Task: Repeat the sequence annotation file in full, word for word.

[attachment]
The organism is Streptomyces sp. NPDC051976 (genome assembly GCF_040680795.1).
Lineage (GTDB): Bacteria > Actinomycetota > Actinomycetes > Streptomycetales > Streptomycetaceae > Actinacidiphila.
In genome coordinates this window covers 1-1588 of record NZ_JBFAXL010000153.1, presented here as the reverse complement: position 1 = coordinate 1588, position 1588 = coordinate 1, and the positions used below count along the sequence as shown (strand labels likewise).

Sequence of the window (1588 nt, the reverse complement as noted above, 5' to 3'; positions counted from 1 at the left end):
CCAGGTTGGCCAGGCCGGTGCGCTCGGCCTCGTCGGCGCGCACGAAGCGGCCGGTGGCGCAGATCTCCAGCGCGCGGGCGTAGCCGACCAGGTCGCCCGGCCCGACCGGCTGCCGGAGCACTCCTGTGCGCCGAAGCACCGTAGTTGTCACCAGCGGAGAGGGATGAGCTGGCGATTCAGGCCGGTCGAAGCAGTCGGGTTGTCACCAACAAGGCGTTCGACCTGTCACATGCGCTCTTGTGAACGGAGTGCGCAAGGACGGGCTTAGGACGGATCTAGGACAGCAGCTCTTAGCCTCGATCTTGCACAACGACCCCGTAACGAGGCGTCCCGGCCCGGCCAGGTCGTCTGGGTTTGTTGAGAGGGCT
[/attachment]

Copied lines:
The organism is Streptomyces sp. NPDC051976 (genome assembly GCF_040680795.1).
Lineage (GTDB): Bacteria > Actinomycetota > Actinomycetes > Streptomycetales > Streptomycetaceae > Actinacidiphila.
In genome coordinates this window covers 1-1588 of record NZ_JBFAXL010000153.1, presented here as the reverse complement: position 1 = coordinate 1588, position 1588 = coordinate 1, and the positions used below count along the sequence as shown (strand labels likewise).

Sequence of the window (1588 nt, the reverse complement as noted above, 5' to 3'; positions counted from 1 at the left end):
CCAGGTTGGCCAGGCCGGTGCGCTCGGCCTCGTCGGCGCGCACGAAGCGGCCGGTGGCGCAGATCTCCAGCGCGCGGGCGTAGCCGACCAGGTCGCCCGGCCCGACCGGCTGCCGGAGCACTCCTGTGCGCCGAAGCACCGTAGTTGTCACCAGCGGAGAGGGATGAGCTGGCGATTCAGGCCGGTCGAAGCAGTCGGGTTGTCACCAACAAGGCGTTCGACCTGTCACATGCGCTCTTGTGAACGGAGTGCGCAAGGACGGGCTTAGGACGGATCTAGGACAGCAGCTCTTAGCCTCGATCTTGCACAACGACCCCGTAACGAGGCGTCCCGGCCCGGCCAGGTCGTCTGGGTTTGTTGAGAGGGCT